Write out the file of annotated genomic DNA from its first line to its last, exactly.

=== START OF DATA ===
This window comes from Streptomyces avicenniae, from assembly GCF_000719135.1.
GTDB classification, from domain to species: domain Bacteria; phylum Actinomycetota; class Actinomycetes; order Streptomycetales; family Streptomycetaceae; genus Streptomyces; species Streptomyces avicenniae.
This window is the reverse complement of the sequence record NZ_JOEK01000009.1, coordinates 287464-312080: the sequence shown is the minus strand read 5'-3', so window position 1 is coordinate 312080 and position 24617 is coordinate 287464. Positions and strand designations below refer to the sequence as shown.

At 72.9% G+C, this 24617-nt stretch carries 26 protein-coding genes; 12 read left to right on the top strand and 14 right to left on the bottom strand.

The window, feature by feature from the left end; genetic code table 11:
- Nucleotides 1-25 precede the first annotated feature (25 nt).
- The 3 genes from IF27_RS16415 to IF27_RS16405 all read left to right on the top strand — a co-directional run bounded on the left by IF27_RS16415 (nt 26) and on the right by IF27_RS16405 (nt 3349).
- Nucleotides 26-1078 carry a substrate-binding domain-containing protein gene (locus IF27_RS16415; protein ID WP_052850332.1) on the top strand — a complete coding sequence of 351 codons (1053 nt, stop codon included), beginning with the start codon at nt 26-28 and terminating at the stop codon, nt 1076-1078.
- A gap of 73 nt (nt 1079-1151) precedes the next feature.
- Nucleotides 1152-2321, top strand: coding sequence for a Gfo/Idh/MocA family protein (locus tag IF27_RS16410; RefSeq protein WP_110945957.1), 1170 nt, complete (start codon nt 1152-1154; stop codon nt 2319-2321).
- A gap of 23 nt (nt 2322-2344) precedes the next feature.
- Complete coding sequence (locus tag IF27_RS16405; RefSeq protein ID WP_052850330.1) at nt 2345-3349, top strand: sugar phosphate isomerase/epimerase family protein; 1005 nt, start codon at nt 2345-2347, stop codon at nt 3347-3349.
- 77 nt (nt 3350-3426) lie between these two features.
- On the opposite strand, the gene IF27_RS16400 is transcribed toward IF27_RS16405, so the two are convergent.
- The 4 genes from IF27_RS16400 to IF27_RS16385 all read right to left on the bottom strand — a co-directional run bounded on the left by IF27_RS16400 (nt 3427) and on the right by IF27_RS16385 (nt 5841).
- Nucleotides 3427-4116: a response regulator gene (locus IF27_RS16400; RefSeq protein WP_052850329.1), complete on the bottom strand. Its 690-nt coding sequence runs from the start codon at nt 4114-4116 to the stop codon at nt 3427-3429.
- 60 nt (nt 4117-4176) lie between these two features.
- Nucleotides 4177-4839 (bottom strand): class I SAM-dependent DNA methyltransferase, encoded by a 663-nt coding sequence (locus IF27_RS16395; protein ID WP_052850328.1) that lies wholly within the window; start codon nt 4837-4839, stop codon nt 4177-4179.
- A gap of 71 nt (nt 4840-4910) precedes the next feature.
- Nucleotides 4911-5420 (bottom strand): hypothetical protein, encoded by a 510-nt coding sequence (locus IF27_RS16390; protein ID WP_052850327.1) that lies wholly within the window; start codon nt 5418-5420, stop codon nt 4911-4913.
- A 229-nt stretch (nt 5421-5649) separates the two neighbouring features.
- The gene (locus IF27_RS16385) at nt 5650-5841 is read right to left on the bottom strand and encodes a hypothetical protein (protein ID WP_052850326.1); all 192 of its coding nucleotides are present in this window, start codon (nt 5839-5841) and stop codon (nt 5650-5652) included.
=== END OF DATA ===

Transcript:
This window comes from Streptomyces avicenniae, from assembly GCF_000719135.1.
GTDB classification, from domain to species: domain Bacteria; phylum Actinomycetota; class Actinomycetes; order Streptomycetales; family Streptomycetaceae; genus Streptomyces; species Streptomyces avicenniae.
This window is the reverse complement of the sequence record NZ_JOEK01000009.1, coordinates 287464-312080: the sequence shown is the minus strand read 5'-3', so window position 1 is coordinate 312080 and position 24617 is coordinate 287464. Positions and strand designations below refer to the sequence as shown.

At 72.9% G+C, this 24617-nt stretch carries 26 protein-coding genes; 12 read left to right on the top strand and 14 right to left on the bottom strand.

The window, feature by feature from the left end; genetic code table 11:
- Nucleotides 1-25 precede the first annotated feature (25 nt).
- The 3 genes from IF27_RS16415 to IF27_RS16405 all read left to right on the top strand — a co-directional run bounded on the left by IF27_RS16415 (nt 26) and on the right by IF27_RS16405 (nt 3349).
- Nucleotides 26-1078 carry a substrate-binding domain-containing protein gene (locus IF27_RS16415; protein ID WP_052850332.1) on the top strand — a complete coding sequence of 351 codons (1053 nt, stop codon included), beginning with the start codon at nt 26-28 and terminating at the stop codon, nt 1076-1078.
- A gap of 73 nt (nt 1079-1151) precedes the next feature.
- Nucleotides 1152-2321, top strand: coding sequence for a Gfo/Idh/MocA family protein (locus tag IF27_RS16410; RefSeq protein WP_110945957.1), 1170 nt, complete (start codon nt 1152-1154; stop codon nt 2319-2321).
- A gap of 23 nt (nt 2322-2344) precedes the next feature.
- Complete coding sequence (locus tag IF27_RS16405; RefSeq protein ID WP_052850330.1) at nt 2345-3349, top strand: sugar phosphate isomerase/epimerase family protein; 1005 nt, start codon at nt 2345-2347, stop codon at nt 3347-3349.
- 77 nt (nt 3350-3426) lie between these two features.
- On the opposite strand, the gene IF27_RS16400 is transcribed toward IF27_RS16405, so the two are convergent.
- The 4 genes from IF27_RS16400 to IF27_RS16385 all read right to left on the bottom strand — a co-directional run bounded on the left by IF27_RS16400 (nt 3427) and on the right by IF27_RS16385 (nt 5841).
- Nucleotides 3427-4116: a response regulator gene (locus IF27_RS16400; RefSeq protein WP_052850329.1), complete on the bottom strand. Its 690-nt coding sequence runs from the start codon at nt 4114-4116 to the stop codon at nt 3427-3429.
- 60 nt (nt 4117-4176) lie between these two features.
- Nucleotides 4177-4839 (bottom strand): class I SAM-dependent DNA methyltransferase, encoded by a 663-nt coding sequence (locus IF27_RS16395; protein ID WP_052850328.1) that lies wholly within the window; start codon nt 4837-4839, stop codon nt 4177-4179.
- A gap of 71 nt (nt 4840-4910) precedes the next feature.
- Nucleotides 4911-5420 (bottom strand): hypothetical protein, encoded by a 510-nt coding sequence (locus IF27_RS16390; protein ID WP_052850327.1) that lies wholly within the window; start codon nt 5418-5420, stop codon nt 4911-4913.
- A 229-nt stretch (nt 5421-5649) separates the two neighbouring features.
- The gene (locus IF27_RS16385) at nt 5650-5841 is read right to left on the bottom strand and encodes a hypothetical protein (protein ID WP_052850326.1); all 192 of its coding nucleotides are present in this window, start codon (nt 5839-5841) and stop codon (nt 5650-5652) included.